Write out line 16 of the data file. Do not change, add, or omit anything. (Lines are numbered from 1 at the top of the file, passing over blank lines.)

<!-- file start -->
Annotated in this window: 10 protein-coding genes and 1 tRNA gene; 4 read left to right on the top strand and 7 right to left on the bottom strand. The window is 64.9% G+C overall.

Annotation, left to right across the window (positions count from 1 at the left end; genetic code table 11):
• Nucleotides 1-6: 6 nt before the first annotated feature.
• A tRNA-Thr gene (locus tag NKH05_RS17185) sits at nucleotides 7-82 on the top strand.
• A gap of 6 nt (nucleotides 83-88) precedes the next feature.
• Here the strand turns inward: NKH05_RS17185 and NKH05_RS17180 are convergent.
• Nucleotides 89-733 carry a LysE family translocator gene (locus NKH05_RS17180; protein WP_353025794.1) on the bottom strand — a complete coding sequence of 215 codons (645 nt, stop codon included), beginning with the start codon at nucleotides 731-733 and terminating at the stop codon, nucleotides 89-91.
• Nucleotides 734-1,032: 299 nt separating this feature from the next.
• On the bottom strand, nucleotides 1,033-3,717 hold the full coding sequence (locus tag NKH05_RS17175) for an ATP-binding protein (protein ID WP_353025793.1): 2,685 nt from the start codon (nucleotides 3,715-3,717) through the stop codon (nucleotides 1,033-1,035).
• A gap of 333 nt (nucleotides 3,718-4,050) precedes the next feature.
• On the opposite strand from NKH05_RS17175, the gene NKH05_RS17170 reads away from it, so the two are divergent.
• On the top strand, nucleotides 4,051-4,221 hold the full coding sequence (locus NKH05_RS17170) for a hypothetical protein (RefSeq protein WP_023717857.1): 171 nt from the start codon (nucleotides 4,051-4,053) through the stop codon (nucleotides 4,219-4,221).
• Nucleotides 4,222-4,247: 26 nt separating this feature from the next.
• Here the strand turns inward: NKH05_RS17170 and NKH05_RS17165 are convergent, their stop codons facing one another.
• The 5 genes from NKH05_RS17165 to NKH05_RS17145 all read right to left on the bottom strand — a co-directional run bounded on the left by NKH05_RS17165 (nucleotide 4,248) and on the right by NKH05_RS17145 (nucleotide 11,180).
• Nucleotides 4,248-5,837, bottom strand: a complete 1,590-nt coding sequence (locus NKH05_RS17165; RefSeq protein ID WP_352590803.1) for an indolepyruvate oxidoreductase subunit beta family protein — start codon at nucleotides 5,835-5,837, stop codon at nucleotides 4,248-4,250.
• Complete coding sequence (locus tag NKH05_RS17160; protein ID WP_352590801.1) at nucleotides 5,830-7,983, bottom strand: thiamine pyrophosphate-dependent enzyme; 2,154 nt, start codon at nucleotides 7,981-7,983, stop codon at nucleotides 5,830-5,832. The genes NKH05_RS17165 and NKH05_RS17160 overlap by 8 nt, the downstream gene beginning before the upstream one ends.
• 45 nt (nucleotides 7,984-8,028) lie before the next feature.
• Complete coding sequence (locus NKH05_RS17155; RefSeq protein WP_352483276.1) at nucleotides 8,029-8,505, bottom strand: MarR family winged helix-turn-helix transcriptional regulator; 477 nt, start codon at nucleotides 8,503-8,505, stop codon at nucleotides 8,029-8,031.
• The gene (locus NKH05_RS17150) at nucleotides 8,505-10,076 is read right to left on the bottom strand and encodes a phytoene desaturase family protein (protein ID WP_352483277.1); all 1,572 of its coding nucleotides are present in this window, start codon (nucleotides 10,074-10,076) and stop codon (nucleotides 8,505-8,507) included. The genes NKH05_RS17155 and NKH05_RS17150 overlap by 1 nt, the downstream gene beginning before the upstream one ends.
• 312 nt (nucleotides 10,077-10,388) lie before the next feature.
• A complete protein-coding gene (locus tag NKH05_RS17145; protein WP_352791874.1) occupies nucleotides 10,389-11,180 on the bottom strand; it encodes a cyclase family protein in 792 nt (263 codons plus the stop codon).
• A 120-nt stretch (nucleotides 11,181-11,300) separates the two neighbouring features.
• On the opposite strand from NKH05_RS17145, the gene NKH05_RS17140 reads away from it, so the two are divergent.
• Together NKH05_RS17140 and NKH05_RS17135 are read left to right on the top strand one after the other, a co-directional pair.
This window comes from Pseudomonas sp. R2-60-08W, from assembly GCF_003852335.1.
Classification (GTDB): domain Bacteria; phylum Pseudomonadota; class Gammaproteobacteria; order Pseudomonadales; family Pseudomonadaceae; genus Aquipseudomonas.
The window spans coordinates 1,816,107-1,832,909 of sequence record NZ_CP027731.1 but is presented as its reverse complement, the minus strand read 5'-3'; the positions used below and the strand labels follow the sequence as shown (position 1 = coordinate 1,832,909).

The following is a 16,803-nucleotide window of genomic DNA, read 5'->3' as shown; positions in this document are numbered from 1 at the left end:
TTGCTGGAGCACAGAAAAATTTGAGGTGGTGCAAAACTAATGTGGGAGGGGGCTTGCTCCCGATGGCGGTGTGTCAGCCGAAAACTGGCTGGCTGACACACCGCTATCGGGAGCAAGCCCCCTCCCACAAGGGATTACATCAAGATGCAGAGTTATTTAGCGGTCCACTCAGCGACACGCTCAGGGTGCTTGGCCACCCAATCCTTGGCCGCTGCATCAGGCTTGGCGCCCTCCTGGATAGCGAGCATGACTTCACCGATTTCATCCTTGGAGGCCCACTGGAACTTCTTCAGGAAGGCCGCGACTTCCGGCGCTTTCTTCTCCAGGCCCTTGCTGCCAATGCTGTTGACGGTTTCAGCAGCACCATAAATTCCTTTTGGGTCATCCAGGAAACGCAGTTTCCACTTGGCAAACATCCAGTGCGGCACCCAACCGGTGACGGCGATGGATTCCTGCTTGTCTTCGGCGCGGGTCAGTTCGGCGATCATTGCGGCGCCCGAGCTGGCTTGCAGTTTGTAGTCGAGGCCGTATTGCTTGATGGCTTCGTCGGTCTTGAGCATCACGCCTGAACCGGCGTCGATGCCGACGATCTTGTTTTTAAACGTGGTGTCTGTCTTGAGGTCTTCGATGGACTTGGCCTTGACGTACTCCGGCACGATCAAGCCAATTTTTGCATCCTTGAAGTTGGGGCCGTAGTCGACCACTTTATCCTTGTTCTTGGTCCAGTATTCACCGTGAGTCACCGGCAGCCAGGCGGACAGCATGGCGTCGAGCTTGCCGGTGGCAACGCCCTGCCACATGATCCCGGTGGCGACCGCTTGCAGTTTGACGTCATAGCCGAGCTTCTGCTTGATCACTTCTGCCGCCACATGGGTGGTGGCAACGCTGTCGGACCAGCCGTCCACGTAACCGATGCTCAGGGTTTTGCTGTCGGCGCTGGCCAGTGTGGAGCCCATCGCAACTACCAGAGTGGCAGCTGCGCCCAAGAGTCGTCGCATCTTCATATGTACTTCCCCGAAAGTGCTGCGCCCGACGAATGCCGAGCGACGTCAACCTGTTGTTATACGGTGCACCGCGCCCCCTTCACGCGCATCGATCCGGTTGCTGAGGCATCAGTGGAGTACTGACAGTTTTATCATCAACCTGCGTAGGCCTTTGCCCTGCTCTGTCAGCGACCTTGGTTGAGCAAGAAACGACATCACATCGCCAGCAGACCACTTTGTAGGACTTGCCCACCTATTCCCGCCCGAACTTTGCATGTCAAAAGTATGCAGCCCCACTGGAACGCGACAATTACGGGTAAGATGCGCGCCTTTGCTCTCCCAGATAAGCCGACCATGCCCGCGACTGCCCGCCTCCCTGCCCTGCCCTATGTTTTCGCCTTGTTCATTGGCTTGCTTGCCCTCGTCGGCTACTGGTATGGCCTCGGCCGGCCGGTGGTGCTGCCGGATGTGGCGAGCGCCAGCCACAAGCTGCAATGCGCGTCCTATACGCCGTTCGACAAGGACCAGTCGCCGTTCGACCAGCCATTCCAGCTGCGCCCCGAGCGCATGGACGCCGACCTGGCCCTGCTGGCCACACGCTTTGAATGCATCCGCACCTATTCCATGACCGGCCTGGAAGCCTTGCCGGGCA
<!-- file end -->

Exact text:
• Nucleotides 4,248-5,837, bottom strand: a complete 1,590-nt coding sequence (locus NKH05_RS17165; RefSeq protein ID WP_352590803.1) for an indolepyruvate oxidoreductase subunit beta family protein — start codon at nucleotides 5,835-5,837, stop codon at nucleotides 4,248-4,250.